For some reason “gpg –gen-key” still defaults to SHA1 and RSA2048, due to the known weaknesses of SHA1 it is probably a better idea to use SHA256. First of all, we need to create a configuration file. personal-digest-preferences SHA256 cert-digest-algo SHA256 default-preference-list SHA512 SHA384 SHA256 SHA224 AES256 AES192 AES CAST5 ZLIB BZIP2 ZIP Uncompressed To generate a new key type (also specify to use RSA 4096): gpg --gen-key ### or gpg --full-generate-key Other useful commands are:
Apcupsd is a powerful daemon that can be used to manage APC UPS, add epel repositories and run: $ yum install apcupsd To configure apcupsd edit the following file: ## apcupsd.conf v1.1 ## # # for apcupsd release 3.14.14 (31 May 2016) - redhat # # "apcupsd" POSIX config file # # Note that the apcupsd daemon must be restarted in order for changes to # this configuration file to become active.
I have got my hands on an APC UPS and some HP gen8 server, installed apcupsd on CentOS 7, connected the USB cable and everything was working fine except for this very annoying issue I had: 1. power goes down (pull the UPS power cord). 2. after some minutes the UPS battery threshold is triggered and the server shutdown procedure is launched by apcupsd. 3. power goes back up (plug in the power cord) while the server is already shutting down but the shutdown sequence is not yet completed.
After upgrading my OpenVPN server to CentOS 7.5 I had trouble connecting to it. Specifically, I had two different issues: ** the laptop, which is running Fedora 28, was able to connect just fine but DNS resolution was broken. ** OpenVPN for Android was also connecting just fine but reporting a weird error: OpenVPN: tun tap invalid argument (code=22). The first one was caused by me because after the CentOS upgrade procedure was completed I also run yum autoremove which deleted dnsmasq; the solution was fairly simple, reinstall and reconfigure dnsmasq.
Since I am a real master at forgiving things I am writing this one down. PHP mail function relies on sendmail but SELinux by default block webservers from sending emails, the usual error that pop-out is: sendmail: NOQUEUE: SYSERR(nginx): /etc/mail/sendmail.cf: line 0: cannot open: Permission denied Allow webservers to send email is as easy as editing the appropriate SELinux boolean: setsebool -P httpd_can_sendmail 1 Use “sestatus” to check SELinux booleans:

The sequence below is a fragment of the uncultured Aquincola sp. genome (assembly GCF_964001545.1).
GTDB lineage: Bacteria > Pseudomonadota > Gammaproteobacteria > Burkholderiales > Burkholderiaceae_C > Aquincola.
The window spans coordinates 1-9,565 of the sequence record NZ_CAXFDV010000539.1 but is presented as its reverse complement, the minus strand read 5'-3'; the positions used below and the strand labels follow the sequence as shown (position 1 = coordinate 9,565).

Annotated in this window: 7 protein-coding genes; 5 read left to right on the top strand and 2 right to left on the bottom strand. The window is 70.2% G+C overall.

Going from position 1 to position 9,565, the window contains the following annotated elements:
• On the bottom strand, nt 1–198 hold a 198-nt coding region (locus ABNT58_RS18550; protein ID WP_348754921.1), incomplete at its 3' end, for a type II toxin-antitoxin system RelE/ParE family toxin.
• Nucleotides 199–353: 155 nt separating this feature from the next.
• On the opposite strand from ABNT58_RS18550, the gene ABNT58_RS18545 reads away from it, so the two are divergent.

LineageOS in Android Oreo flavor is finally here, I guess it is time to update the guide I wrote a while back. Most of the stuff is exactly the same, for the sake of simplicity this guide will be pretty much a copy and paste of the old one with just some bits changed here and there. Required packages on Fedora are (rpmfusion repo must be previously installed): $ sudo dnf install screen java-1.
I normally move /home/user/Downloads off /home/user to a secondary mechanical drive and then symlink it back to /home/user. Firejail for security reasons does not allow whitelisting directories residing outside of the home directory, the simplest solution I found is mount Download directory using mount –bind. sudo mount --bind /mnt/data/Downloads/ /home/user/Downloads To make the change permanent edit fstab: /mnt/data/Downloads /home/user/Downloads none bind
Suunto makes some solid sport-watches, problem is that the management software is comprised of a closed source synchronization program (compatible with Windows and OSX only) and some cancerous cloud web interface accessible directly from their website. Even putting aside my personal aversion for closed source software, it is clear that this approach is retarded because an internet connection is required to be able to download any kind of data from the watch.
If I had to guess I would say that more than 90% of AMD Ryzen based builds use Single Rank memory sticks. Finding any information regarding how Dual Rank DDR4 perform, how they react to overclock or even worse, what memory settings are the best is pretty much mission impossible. Since I use Dual Rank DDR4, because, face it, it is 2017 and 16 GB of RAM does not cut it anymore, I had to dig in unexplored territories to find out what the best settings are.
LEDE, formerly OpenWRT, is a free open source Linux based operating system aimed at networking hardware. Every time the system is upgraded to a newer version using the so called “Sysupgrade BIN” image every package the user manually installed gets lost; this makes the upgrade process very tedious especially if one does not properly write down all the customization he has made. I don’t use many custom packages but QoS, USB support and vnstat are a must have.